DELLAMORTE DELLAMORE, has much more comedy than your last three films...

Yes, i like the connection, humour and horror, and i produced the film by myself, because i wanted to do something  different than the produced films from argento. It is boring to make everytime the same. It was a risk to make such an unusual film, with a nearly britsh sense of black humour. These Irony is not so usual in italian movies 

How did you do it, that the Eurimages Fund Of The Council Of Europe also produced the film?

We sent them the screenplay,and they liked it, also three european countries had to be involved in the film. DELLAMORTE DELLAMORE is a co production with italy, france, and germany 

But isn´t it unusual ,that they co produced a zombie film?

We could  explain them, that this is not a "normal" horror movie. They liked the screenplay,the character of DELLAMORTE reflects the youths of today: He is allready 30 , but has fear to grow up and to be confronted with real life Dellamorte is lonesome and melancholic. He does emotionless his job, on day, he buries the people  he must kill them in the night. THe World of Francesco Dellamorte is is full of live, while the "living"world around him, seems like a cemetery. At the end of the film, the "two worlds" are not seperated anymore. 

How did you come to Rupert Everett for the role, rumor is that Matt Dillon was supposed to play the role?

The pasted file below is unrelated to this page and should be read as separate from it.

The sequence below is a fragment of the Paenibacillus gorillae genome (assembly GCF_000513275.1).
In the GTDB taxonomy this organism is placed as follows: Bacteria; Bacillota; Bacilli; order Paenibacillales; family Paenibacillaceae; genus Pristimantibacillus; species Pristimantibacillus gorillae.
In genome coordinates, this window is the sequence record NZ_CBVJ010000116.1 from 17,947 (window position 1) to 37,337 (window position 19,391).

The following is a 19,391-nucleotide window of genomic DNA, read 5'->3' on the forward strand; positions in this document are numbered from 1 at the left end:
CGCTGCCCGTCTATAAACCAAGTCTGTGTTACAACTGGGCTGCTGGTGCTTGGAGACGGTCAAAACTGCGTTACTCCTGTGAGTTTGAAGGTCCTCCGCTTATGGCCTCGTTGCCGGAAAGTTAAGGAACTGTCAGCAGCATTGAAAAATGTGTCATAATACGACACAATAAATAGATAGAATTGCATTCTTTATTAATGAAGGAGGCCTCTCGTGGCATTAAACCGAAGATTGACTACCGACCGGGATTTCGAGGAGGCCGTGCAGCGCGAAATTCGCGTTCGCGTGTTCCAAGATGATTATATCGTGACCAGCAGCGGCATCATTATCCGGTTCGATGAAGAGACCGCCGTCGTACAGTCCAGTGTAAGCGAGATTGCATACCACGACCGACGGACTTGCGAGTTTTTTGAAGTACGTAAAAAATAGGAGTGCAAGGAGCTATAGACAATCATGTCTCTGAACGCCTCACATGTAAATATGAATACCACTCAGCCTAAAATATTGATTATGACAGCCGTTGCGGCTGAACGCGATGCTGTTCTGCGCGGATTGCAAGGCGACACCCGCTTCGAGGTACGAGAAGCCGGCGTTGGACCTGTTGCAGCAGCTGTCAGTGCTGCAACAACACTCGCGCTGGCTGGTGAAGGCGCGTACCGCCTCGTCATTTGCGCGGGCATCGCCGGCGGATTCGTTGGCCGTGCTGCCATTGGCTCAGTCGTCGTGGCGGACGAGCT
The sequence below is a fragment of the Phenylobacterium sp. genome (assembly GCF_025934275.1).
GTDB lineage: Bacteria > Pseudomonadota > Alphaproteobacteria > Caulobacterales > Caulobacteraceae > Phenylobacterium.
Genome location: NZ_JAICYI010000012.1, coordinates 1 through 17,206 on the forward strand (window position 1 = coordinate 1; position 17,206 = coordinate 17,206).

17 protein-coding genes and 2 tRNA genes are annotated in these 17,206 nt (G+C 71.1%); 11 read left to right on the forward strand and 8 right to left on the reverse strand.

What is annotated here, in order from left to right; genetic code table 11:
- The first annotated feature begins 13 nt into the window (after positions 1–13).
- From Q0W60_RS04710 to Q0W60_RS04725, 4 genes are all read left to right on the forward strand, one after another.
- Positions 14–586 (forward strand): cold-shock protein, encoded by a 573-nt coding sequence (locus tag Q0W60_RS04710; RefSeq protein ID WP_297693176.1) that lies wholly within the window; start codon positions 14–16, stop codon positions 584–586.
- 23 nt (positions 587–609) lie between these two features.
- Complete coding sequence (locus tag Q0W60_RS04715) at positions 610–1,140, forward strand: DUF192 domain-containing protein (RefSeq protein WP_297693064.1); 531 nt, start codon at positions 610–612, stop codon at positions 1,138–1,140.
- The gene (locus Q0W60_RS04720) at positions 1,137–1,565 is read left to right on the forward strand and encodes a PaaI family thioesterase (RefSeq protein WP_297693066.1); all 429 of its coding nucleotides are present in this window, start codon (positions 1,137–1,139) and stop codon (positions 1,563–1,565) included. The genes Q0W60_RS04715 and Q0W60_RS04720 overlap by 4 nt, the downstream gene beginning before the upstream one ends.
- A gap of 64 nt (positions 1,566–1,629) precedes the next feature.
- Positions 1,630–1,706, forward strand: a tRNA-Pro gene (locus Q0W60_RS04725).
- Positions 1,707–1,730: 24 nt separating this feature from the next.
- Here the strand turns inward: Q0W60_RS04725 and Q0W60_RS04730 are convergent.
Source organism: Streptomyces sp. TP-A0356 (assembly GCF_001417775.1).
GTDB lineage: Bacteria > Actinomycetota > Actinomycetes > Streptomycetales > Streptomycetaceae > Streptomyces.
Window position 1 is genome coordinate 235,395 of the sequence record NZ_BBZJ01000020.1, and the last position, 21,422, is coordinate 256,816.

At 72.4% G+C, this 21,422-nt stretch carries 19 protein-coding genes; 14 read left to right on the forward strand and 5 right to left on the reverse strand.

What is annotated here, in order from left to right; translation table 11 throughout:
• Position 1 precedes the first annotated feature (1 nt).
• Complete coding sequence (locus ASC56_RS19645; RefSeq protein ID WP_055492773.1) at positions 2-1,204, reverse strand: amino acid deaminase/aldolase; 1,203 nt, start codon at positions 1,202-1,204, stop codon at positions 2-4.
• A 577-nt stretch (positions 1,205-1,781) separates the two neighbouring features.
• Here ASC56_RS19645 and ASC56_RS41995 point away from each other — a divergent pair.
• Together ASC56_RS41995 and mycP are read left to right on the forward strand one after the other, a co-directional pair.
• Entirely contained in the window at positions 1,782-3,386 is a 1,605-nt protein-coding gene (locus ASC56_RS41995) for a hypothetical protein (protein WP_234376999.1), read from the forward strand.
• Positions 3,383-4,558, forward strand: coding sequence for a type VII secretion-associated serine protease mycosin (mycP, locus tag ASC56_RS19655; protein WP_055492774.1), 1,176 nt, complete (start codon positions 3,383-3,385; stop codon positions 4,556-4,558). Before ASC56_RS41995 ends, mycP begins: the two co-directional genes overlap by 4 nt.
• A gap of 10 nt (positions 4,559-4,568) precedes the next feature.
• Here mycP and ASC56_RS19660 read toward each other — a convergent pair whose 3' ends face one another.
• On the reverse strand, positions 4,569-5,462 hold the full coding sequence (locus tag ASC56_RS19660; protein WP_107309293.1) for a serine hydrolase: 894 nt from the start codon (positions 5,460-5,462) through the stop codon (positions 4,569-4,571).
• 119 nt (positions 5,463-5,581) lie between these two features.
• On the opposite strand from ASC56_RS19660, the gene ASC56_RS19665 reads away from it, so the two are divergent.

I think, that this film, has a very "european" story and a european actor, fits simply better in this role. Ruperts style was perfect for the Character of Francessco Dellamorte. Also Rupert really looks like the "Dylan Dog" comic figure from Tiziano Sclavi and the writer of the DELLAMORTE DELLAMORE novel Rupert immediately liked the screenplay, he has never made a horror film before, but actually this is not a horror film, more a film about the fear of life 

You have worked with Simon Boswell, Goblin and Keith Emerson for your movies. How did you come to Manuel de Sica for DELLAMORTE DELLAMORE ?

Tangerine Dream was supposed to do the soundtrack, but due other stuff, they couldn´t finish the music. DE Sica is very flexible. It was easy to explain him, what kind of music i wanted.

Are there huge differences between the novel and the screenplay?

IN the novel, Francesco Dellamorte´s character is described to negative, i wanted to change that. The novel is "episode" like, not really clear...and much bloodier!

You have started in the filmbiz as an actor..

I wanted after the school time, to start in the filmbiz, so i thought as an actor it would be the easiest way. In my first years as an acors, i watched  the directors doing their jobs. After some time i was  involved 
behind the camera as a second director assistant, cut, etc,..I have done nearly everything 

Tell more about your teachers...Aristide Massaccesi

He teached me the essence of filmmaking, his films are made with a very small crew, allmost like a family

Dario Argento...

He teached me the technical stuff. With him in the post production and cut, i knew what it is to be a director

Terry Gilliam... (Soavi was Second Unit direcor in Adventures of Baron Munchhausen) 

He teached me the other aspects , for example the character development

Was Dellamorte Dellamore a success in Italy ?

Fortunately yes, the european horrorfilmtradition is somehow lost in the last years.. 
The future doesn´t look so good